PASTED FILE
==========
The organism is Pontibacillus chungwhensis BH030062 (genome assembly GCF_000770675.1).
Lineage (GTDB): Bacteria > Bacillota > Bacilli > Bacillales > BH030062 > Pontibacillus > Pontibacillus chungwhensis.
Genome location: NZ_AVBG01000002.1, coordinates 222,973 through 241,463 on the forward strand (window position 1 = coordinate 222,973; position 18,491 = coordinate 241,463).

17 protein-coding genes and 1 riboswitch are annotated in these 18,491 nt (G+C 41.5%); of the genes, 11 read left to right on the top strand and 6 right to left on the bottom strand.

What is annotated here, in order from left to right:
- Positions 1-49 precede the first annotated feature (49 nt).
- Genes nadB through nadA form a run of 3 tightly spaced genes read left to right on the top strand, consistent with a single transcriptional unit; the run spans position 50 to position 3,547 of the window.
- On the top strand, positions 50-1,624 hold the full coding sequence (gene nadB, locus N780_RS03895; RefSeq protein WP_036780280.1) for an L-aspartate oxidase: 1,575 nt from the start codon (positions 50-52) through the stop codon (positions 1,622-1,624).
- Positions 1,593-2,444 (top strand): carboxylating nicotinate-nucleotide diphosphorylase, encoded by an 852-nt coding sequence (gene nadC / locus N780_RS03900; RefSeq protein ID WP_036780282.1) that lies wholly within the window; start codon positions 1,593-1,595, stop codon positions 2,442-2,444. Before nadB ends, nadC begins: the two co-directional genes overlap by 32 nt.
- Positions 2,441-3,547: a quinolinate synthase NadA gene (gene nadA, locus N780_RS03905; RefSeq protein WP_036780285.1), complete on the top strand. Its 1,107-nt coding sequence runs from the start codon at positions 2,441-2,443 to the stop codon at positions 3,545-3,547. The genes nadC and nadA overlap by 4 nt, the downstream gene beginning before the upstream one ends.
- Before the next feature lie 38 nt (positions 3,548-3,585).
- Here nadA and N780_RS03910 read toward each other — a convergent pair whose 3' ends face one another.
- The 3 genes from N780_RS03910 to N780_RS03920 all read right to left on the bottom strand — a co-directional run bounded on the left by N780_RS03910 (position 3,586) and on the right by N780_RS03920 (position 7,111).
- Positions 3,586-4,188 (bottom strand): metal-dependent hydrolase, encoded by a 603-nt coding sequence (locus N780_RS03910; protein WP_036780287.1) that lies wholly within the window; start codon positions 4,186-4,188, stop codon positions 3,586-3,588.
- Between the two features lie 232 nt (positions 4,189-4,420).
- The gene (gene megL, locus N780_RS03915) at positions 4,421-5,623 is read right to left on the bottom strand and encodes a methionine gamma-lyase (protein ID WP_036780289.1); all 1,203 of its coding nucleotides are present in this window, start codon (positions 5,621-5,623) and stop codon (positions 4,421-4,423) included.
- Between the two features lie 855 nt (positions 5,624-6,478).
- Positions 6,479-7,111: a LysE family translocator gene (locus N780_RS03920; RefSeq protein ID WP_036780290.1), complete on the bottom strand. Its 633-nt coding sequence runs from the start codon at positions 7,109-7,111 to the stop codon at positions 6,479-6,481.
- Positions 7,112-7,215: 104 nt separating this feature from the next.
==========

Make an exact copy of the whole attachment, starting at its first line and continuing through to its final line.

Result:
The organism is Pontibacillus chungwhensis BH030062 (genome assembly GCF_000770675.1).
Lineage (GTDB): Bacteria > Bacillota > Bacilli > Bacillales > BH030062 > Pontibacillus > Pontibacillus chungwhensis.
Genome location: NZ_AVBG01000002.1, coordinates 222,973 through 241,463 on the forward strand (window position 1 = coordinate 222,973; position 18,491 = coordinate 241,463).

17 protein-coding genes and 1 riboswitch are annotated in these 18,491 nt (G+C 41.5%); of the genes, 11 read left to right on the top strand and 6 right to left on the bottom strand.

What is annotated here, in order from left to right:
- Positions 1-49 precede the first annotated feature (49 nt).
- Genes nadB through nadA form a run of 3 tightly spaced genes read left to right on the top strand, consistent with a single transcriptional unit; the run spans position 50 to position 3,547 of the window.
- On the top strand, positions 50-1,624 hold the full coding sequence (gene nadB, locus N780_RS03895; RefSeq protein WP_036780280.1) for an L-aspartate oxidase: 1,575 nt from the start codon (positions 50-52) through the stop codon (positions 1,622-1,624).
- Positions 1,593-2,444 (top strand): carboxylating nicotinate-nucleotide diphosphorylase, encoded by an 852-nt coding sequence (gene nadC / locus N780_RS03900; RefSeq protein ID WP_036780282.1) that lies wholly within the window; start codon positions 1,593-1,595, stop codon positions 2,442-2,444. Before nadB ends, nadC begins: the two co-directional genes overlap by 32 nt.
- Positions 2,441-3,547: a quinolinate synthase NadA gene (gene nadA, locus N780_RS03905; RefSeq protein WP_036780285.1), complete on the top strand. Its 1,107-nt coding sequence runs from the start codon at positions 2,441-2,443 to the stop codon at positions 3,545-3,547. The genes nadC and nadA overlap by 4 nt, the downstream gene beginning before the upstream one ends.
- Before the next feature lie 38 nt (positions 3,548-3,585).
- Here nadA and N780_RS03910 read toward each other — a convergent pair whose 3' ends face one another.
- The 3 genes from N780_RS03910 to N780_RS03920 all read right to left on the bottom strand — a co-directional run bounded on the left by N780_RS03910 (position 3,586) and on the right by N780_RS03920 (position 7,111).
- Positions 3,586-4,188 (bottom strand): metal-dependent hydrolase, encoded by a 603-nt coding sequence (locus N780_RS03910; protein WP_036780287.1) that lies wholly within the window; start codon positions 4,186-4,188, stop codon positions 3,586-3,588.
- Between the two features lie 232 nt (positions 4,189-4,420).
- The gene (gene megL, locus N780_RS03915) at positions 4,421-5,623 is read right to left on the bottom strand and encodes a methionine gamma-lyase (protein ID WP_036780289.1); all 1,203 of its coding nucleotides are present in this window, start codon (positions 5,621-5,623) and stop codon (positions 4,421-4,423) included.
- Between the two features lie 855 nt (positions 5,624-6,478).
- Positions 6,479-7,111: a LysE family translocator gene (locus N780_RS03920; RefSeq protein ID WP_036780290.1), complete on the bottom strand. Its 633-nt coding sequence runs from the start codon at positions 7,109-7,111 to the stop codon at positions 6,479-6,481.
- Positions 7,112-7,215: 104 nt separating this feature from the next.